This vv is the tile he hit upon Ho li id been 'ived from the burning Hydaspes bv a vessel hound foi Rio Ignorant of tho death of Sir Richard, and prompted by the pride winch was known to be a leading feature of his character, he Ind determined net to return until fortune Miould have bestowed upon him wealth at le ist c nuil to tho inheritance from which he had been ousted lu Spanish America he-had Bh iv en to accumulate that wealth m vam As KIOHCIO, tru oller, speculator, sailor, ho had toiled for fourteen ye 1rs, and had f uled Worn out and I10"1'01}*, he had returned home to beg a corner of Lngliili earth m which to lay his weary bones Hie tale vvvs plausiblo enough, and at the telling of it ho was armed at all points There was little fear that the navigator of tho captured O Prey, the man who had lived in Chill aud
cut out cattle on the Currum Plains, would prove lacking in knowledge of riding, seaman snip, or Spanish customs Moreover, ho had determined upon a course of action which snowed his knowledge of human nature
the will undei which Richard Devino inherited
was dated in 1807, aad had been made evidently when the testator was m tho first hopeful glow ot paternity By its terms Lady Ellinor Dev me was to receive n life interest of £3000 a year m ner husband s property-which was placed m the tonus of two trustees-until her eldest son
,, or attained the age of 25 years When ctmer of these events occurred, the property was V0iftn£^llaet1, u»y EUinor receiving a sum of ¿100,000, which, invested in Consols for her ueneat would, according to mercantile Sir monard s prudent calculation, exactly compen- sate for her loas of interest, the remainder going absolutely to the son if living, to his children or next of kin if dead Tho trustees appointed were Lady Elhnoi's father, Colonel 7T Wade and Mr Silas Quaid, of the firm ot I urkiss and Quaid, Thanes Inn, Sir Richard'B ñ *°ra Colonel Wade dying, appointed, with ijuaid s consent, hu own son, Mr. Francis Wade, i J Ia hla BteaJ When old bachelor Quaid lied, the firm of Pukiss and Quaid (represented in the Quaid branch of it by a smart London urea nephew) dec med farther responsibility , and, with the consent o£ Lady Eilinor, Francis " fe continued alone m his trust Sir Richard'B «"ter and her husband Anthony Frere of unstol, were long ago dead, and, ns wo know, their representative, Maurice Frere, content at ia,t in the lot that fortune had sent him, had
tlvsS1f,l':C.?Jng,"'2f1"ntaNatumlI'ife »'«been pur ¿mL¿IarkV>r0,> °f Tl" «"«»"«Kto'fram Mr
given up all thought ot meddling with his uncle's business- John Rex, therefore, in the person of the returned Richard, bad but two persons to satisfy, hu putative uncle, Mr Francis Wade, and hu putative mother, Lady
Tina he found to be the easiest task possible Francis Wade was an invalid virtuoso, who detested business, and whose ambition waa to be known as a man of taste The I issesaor of a email independent income, he hid resided at North End ever since his father s death, and had succeeded in making the place a ?'Ort of nunn turo Strawberry Hill When he icceded to his Bisters urgent wish, and assumed the sole re sponsibihty of the estate, he put al! the floating capital into 3 per cents, and was e intent to see the interest accumulate. Lady Elisnor had never recov ered tho shock of the circumsUncea attend mg Sir Richards death, and, clinging to the belief in her eon's existence, chose to regard herself as tho mere guardian of his interests, ready to bo displaced at any moment by his sudden return The retired pan lived thus togethei, and spent in charity and btic librae about a fouith of their mutual income By both of thom tho return of tho wanderer was hailed with a positivo delight To the Lady Ellinor it meant the wonderful reahs ition of a life long hope which had becomo part of her nature To Francis Wade it meant the ble Bed relief from a responsibility which his simplicity ilways secretly loathed, tho responsibility of looking after another person s money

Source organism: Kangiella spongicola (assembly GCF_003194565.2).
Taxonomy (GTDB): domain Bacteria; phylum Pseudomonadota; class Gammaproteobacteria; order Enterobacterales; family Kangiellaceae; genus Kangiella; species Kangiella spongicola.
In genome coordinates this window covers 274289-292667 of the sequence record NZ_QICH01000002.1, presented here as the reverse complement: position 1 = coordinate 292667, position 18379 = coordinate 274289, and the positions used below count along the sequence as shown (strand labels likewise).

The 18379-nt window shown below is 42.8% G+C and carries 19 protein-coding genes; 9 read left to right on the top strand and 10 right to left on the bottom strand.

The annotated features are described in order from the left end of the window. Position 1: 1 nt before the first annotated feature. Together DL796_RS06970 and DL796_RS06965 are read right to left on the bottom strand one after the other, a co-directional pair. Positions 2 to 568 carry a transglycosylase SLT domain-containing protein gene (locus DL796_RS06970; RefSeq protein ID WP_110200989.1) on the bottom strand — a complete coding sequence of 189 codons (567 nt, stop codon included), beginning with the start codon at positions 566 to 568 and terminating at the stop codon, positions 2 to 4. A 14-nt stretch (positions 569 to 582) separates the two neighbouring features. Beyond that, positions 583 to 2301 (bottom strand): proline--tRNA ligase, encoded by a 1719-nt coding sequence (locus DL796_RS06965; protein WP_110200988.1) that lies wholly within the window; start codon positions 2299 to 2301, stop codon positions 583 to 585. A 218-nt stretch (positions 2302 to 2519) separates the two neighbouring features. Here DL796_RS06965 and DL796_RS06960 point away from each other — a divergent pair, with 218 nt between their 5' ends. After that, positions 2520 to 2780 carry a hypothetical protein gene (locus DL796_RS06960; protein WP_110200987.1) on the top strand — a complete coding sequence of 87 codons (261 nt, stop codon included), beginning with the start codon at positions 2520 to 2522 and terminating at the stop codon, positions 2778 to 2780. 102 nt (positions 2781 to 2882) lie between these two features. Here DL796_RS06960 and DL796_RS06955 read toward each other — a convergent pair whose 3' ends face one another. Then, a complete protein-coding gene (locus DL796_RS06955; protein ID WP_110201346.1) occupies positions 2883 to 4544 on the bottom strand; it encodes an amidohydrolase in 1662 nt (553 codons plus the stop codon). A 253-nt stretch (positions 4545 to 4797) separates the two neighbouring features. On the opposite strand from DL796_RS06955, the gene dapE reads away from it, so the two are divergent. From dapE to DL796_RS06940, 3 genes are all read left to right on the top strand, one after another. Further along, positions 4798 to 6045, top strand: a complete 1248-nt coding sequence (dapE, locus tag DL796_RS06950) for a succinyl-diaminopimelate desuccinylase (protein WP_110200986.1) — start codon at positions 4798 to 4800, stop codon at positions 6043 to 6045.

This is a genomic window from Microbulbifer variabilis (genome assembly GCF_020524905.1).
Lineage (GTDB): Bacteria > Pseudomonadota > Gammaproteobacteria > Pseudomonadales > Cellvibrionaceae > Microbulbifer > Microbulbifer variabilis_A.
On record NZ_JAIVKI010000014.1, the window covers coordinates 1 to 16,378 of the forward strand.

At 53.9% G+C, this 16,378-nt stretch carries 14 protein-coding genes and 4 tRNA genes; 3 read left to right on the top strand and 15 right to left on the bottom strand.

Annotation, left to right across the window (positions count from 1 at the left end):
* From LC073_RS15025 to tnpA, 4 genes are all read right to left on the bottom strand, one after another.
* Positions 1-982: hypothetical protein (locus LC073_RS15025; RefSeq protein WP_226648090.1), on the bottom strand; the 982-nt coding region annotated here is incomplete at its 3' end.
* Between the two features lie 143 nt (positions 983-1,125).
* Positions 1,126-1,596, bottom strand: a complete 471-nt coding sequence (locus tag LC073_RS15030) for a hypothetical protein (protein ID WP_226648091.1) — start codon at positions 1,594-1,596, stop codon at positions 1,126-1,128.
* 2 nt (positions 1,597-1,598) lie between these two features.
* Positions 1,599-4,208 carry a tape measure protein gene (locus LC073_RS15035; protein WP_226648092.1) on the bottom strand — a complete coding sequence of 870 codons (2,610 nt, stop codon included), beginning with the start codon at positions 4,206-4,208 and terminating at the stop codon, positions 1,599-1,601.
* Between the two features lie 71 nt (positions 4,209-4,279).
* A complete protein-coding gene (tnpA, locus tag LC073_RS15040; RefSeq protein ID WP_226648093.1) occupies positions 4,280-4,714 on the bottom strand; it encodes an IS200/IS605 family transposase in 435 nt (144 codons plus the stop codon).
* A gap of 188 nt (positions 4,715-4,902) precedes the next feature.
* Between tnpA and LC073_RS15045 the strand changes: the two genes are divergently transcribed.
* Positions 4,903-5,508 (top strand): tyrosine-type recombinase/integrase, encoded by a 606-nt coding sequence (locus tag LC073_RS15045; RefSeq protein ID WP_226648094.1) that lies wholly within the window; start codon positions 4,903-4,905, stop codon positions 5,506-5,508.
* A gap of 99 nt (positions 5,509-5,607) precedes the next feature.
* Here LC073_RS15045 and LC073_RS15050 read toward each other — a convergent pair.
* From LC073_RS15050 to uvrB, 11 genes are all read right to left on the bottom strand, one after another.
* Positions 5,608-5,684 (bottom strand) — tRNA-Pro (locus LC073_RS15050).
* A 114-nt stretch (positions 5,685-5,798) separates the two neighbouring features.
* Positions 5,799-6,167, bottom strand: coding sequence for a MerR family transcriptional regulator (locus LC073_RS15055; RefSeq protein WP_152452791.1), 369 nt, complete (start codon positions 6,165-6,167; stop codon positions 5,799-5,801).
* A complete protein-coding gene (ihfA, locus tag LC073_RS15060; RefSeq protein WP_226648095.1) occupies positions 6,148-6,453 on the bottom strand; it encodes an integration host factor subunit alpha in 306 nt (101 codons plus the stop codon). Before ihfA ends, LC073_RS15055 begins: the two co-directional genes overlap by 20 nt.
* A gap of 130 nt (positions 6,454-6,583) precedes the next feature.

"I shall not thiuk of interfeiing with the arrangements which you have made, my dear uncle, bald Mr John Rex on the first night of his iception " It would bo most ungrateful in mo to do so My wants aro very few, and can easily be supplied I will seo your lawyers Bomo day and settle it '
" See them at once, Richard, seo them at once I am no mun of business you know, but I think you will find all right '
But Richard put off the visit from day to day He desired to have as little to do with lawyors na possible He had resolved upon his course of action He would get money from his mother fir lmuicdiito needs, and when that mother died he wuu d assert full rights " My rough life li is unfitted mo for draw mg rooms, dear mother, he said " Do not lot there be a display about my return Giv e me a corner to smoko my pipe and lam happy ' Lady Devine, vv lth a lov a\¿ tender pity, for which John Rex could not alt gether account, consented, and " Mr Richaid noon carno to be regarded as a martyr to circumstances, a man conscious of his own imperfections, and one whose imperfections w ero therefore to be lightly dw elt upon So the re turned prodigal had his on n stiito of rooms, bia own servants, his own bank account, drank, smoked, and was merry
For five or six mouths ho thought himself in Paradise Then he began to find his life in Biitferably weary Tho burden of hypocrisy is very heavy to bear, and Ret was compelled to perpetually boar it His mother demanded all his time She hung upon his lips , »he made him repeat fifty times tho story of his vv inder ings She was nover tired of kissing linn, of weeping over him, of thanking him for tho "sacrifice he had made for her "We promised nev er to spenk of it more, Richard, ' tho poor 1 idy said one day, " but if my life long lov e can make atonement for the wrong I hav e done you -' " Hush, dearest mother, ' said John Rex, who did not in the least comprehend what it was all about, " Let us say no moro ' Lady Ellinor wept quietly for o while and then went away, leaving tho man w ho pretended to be her son much bewildered and a little frightened T here was somo secret between Lady Dev ino and her son the which he had not fathomed Tho mother did not again refer to it, und gaming courago as tho days went on, Rex gievv bold enough to forgot all fears